A glance into organizational culture, ethical ...
|Title||A glance into organizational culture, ethical workplace climate, and employee engagement levels in a health organization unit|
|Institution||University of Prince Edward Island|
|Degree earned||Master of Business Administration|
|Place published||Charlottetown, P.E.I.|
|Abstract||Employee engagement has become an important measure of employee performance and it has been linked to higher overall firm performance outcomes. Studies have shown that employee engagement may be impacted by both organizational culture and ethical workplace climate. For example, organizational culture is deep rooted and depending on the cultural dimensions most highly emphasized within a company, may have positive or negative impacts on employee performance indicators such as employee engagement. Whereas culture is deep rooted and does not easily change, climate is more fluid and can ebb and flow with different instances on-going within the organization. In addition, researchers have come to understand that workplace climate can be impacted relating to ethical issues and a measure of ethical workplace climate (EWC) has emerged to measure perceptions of employees relating to EWC. However, most studies only look at culture or climate, but not the two together, or specifically with employee engagement. This study examines employee perceptions of culture, ethical workplace climate, and employee engagement in a case study with employees in health care. The study findings show that the positive culture type and climate type identified can be associated with positive levels of employee engagement. Specifically, employees perceived a clan culture type to have an overall positive impact employee engagement. Findings about employee perceived climate type indicate that employees perceive a social climate type is associated with a positive link to higher employee engagement levels. In addition, employee perceived engagement within the department measured moderately positive, consistent with its relationship with the perceived dominant and subordinate culture and climate type influences.|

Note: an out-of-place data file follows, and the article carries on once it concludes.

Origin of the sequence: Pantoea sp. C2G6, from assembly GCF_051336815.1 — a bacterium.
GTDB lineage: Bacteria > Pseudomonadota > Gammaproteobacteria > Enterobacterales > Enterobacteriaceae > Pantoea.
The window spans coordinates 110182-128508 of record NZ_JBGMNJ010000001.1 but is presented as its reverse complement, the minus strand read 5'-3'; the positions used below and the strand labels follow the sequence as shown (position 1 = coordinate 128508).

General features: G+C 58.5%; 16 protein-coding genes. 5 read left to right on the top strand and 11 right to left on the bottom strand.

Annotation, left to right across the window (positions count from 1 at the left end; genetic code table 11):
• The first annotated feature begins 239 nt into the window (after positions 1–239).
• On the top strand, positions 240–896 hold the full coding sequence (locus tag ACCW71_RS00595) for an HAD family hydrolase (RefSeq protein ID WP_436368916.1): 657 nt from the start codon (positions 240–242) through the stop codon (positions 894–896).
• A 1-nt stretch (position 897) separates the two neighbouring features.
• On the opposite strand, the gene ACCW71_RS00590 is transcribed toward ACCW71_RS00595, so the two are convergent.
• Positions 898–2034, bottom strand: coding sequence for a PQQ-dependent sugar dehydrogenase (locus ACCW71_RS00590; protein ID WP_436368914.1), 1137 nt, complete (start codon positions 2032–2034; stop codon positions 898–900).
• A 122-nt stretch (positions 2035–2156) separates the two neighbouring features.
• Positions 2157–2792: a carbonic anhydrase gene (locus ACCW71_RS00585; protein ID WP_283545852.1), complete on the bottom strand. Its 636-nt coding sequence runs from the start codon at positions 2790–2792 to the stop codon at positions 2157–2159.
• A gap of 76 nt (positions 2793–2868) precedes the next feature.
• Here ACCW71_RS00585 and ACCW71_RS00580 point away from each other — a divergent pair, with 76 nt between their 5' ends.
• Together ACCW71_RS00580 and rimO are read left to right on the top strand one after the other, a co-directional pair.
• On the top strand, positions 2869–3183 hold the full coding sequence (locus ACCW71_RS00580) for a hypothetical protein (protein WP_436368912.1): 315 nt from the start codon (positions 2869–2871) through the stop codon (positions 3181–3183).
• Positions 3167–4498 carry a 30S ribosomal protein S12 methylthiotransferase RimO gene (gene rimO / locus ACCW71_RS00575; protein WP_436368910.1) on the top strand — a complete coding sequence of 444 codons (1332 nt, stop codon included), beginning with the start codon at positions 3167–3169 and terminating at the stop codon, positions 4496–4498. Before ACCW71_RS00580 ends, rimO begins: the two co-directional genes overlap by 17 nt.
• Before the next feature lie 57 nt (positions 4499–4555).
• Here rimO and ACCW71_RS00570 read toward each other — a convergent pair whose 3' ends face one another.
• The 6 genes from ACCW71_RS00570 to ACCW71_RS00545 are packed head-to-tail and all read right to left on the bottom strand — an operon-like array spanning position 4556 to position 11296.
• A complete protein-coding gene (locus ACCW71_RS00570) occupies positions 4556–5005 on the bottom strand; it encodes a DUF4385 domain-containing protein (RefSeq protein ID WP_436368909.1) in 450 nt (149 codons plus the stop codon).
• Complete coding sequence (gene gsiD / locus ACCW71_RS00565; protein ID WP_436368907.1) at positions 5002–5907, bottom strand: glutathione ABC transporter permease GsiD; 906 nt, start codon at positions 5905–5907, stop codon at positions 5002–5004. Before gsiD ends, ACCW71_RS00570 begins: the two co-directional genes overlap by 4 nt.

|Use/Reproduction||In presenting this signature project report in partial fulfilment of the requirements for a Master of Business Administration degree from the University of Prince Edward Island, the author has agreed that the Robertson Library, University of Prince Edward Island, may make this signature project freely available for inspection and gives permission to add an electronic version of the signature project to the Digital Repository at the University of Prince Edward Island. Moreover the author further agrees that permission for extensive copying of this signature project report for scholarly purposes may be granted by the professor or professors who supervised the author’s project work, or, in their absence, by the Dean of the School of Business. It is understood that any copying or publication or use of this signature project report or parts thereof for financial gain shall not be allowed without the author’s written permission. It is also understood that due recognition shall be given to the author and to the University of Prince Edward Island in any scholarly use which may be made of any material in the author’s report.
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